It is important to point out the inherent risks of the practice physical exercises not controlled and supervised by qualified professionals, mainly by people with severe SCA complications. The risks go from worsening of disease complications to sudden death, which raise the fear by doctors to recommend physical exercises for SCA patients9. In General, physical exercises induce metabolic changes (production of lactic acid, reactive oxygen species, and other circulating cytokines)38,39, changes in temperature and dehydration during exercise, which can stimulate the polymerization of HbS40 and trigger the vaso-occlusive crisis9.

However, current results support the safety and potential benefits of the practice of PE by SCA patients, as reported by Tinti et al.14 and Balayssac-Siransy et al.41, provided that some specific recommendations are followed8,9. First, before the beginning of PE program, it is recommended to conduct the stress test to identify the intensity of exercise the patient may put up with stand without fatigue, pain or other symptoms. Subsequently, it is recommended to patients to start exercising gradually, avoiding intense efforts and stoping the exercise in the case of fatigue. Also, it is important to pause every 20 minutes for hydration and prevent excessive lactic acid buildup8,9.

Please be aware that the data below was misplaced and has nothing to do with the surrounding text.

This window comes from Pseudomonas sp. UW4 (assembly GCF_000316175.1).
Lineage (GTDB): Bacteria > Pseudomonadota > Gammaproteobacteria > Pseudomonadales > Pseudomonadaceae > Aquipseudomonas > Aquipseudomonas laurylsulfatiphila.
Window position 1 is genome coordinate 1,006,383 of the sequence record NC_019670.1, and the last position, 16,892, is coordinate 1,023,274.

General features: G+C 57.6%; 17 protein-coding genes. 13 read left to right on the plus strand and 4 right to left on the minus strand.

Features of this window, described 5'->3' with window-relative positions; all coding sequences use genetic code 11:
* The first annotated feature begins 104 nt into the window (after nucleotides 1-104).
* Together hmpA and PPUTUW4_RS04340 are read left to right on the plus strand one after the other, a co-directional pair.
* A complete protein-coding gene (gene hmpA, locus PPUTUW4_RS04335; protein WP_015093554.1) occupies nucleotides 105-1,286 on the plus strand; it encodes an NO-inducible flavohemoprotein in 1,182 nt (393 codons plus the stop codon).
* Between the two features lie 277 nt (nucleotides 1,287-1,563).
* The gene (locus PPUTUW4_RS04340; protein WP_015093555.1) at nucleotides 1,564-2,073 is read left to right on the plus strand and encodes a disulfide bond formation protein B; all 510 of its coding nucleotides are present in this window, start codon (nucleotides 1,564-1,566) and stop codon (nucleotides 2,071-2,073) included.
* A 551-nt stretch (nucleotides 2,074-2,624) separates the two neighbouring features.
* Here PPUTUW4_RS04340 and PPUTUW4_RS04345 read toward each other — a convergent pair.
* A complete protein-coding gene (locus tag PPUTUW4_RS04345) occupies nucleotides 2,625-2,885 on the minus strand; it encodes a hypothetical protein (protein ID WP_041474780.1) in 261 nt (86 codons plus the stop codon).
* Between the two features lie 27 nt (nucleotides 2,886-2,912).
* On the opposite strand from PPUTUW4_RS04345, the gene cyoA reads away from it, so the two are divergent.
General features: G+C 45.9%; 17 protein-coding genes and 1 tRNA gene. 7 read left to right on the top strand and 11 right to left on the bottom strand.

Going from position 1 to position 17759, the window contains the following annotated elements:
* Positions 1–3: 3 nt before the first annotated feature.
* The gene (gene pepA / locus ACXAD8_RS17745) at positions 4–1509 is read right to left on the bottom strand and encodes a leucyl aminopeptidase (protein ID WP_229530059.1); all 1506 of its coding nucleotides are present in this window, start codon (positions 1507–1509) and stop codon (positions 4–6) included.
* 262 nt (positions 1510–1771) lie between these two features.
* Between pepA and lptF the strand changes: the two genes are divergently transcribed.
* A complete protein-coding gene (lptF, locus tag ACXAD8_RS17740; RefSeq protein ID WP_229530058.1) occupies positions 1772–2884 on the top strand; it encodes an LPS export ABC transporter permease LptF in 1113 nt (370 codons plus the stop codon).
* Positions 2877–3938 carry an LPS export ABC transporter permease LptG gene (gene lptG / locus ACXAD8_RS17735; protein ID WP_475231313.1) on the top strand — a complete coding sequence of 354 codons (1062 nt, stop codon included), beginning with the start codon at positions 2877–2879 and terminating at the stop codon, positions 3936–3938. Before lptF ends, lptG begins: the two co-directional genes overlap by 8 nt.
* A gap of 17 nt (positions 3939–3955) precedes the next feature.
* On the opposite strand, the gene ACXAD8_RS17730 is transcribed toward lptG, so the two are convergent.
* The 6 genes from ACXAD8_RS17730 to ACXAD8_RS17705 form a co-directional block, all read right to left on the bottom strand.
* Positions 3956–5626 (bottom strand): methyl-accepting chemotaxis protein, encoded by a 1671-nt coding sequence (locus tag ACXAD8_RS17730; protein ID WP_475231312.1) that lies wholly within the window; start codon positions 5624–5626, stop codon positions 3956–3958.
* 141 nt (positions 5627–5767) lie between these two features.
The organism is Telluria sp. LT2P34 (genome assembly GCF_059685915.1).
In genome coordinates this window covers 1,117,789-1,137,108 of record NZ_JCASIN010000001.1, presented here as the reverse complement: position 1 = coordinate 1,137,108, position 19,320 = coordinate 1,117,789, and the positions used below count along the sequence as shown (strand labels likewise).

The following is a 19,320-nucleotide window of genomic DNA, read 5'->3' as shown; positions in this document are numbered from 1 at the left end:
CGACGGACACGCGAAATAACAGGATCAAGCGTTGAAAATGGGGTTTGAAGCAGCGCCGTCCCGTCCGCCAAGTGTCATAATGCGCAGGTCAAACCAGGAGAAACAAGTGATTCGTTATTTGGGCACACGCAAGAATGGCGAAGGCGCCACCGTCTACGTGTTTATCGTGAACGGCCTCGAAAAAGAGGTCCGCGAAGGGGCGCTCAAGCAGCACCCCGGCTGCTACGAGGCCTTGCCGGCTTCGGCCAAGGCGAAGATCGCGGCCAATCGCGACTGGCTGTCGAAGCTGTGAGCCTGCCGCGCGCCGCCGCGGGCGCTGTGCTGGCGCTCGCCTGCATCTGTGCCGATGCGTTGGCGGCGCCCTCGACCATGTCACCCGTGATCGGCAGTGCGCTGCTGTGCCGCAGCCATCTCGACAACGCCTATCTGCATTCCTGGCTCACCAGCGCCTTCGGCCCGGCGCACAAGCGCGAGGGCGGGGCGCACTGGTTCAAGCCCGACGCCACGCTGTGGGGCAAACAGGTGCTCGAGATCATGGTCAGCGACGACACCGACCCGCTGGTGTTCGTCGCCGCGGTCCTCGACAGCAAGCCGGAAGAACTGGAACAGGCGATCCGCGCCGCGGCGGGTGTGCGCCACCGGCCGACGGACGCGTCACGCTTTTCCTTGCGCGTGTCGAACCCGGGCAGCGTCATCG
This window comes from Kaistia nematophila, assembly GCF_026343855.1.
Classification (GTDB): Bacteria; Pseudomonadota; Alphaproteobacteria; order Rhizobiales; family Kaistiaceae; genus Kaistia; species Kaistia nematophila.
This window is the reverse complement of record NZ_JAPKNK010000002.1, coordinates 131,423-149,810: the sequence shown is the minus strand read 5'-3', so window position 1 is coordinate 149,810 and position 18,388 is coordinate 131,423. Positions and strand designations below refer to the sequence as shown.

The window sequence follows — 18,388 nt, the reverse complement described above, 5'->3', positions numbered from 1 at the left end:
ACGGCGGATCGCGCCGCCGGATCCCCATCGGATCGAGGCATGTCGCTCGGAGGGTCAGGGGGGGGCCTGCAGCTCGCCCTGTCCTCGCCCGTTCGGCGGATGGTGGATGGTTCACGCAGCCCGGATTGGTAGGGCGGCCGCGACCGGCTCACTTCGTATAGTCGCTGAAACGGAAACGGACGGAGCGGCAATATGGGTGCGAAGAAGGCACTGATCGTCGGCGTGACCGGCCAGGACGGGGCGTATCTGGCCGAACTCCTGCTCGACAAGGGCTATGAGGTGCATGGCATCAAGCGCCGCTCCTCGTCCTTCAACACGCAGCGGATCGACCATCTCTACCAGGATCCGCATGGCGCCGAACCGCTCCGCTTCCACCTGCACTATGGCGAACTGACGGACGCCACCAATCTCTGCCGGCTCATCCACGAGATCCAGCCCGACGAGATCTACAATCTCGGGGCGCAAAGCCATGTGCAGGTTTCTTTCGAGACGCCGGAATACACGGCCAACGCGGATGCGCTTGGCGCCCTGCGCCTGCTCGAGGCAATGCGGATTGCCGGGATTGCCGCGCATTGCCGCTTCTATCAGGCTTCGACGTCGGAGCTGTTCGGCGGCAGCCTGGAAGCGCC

It is expected that the results of this study will contribute to the planning of preventive interventions and promotion of health in patients with SCA through a multi-professional assistance, including the presence of physical education professionals, aiming at the reduction and improvement of pain, improvement of physiological conditions and resistance to efforts, thus improving the perception of the QoL, providing individuals with SCA better conditions to perform daily activities as a result of the practice of PE.

Sponsoring sources: none.


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Received: April 05, 2017; Accepted: July 17, 2017

Correspondence to: Unidade I, Av. Ana Costa, 95 - 1° Andar - Vila Mathias 11060-001 Santos, SP, Brasil. E-mail:

Conflict of interests: none.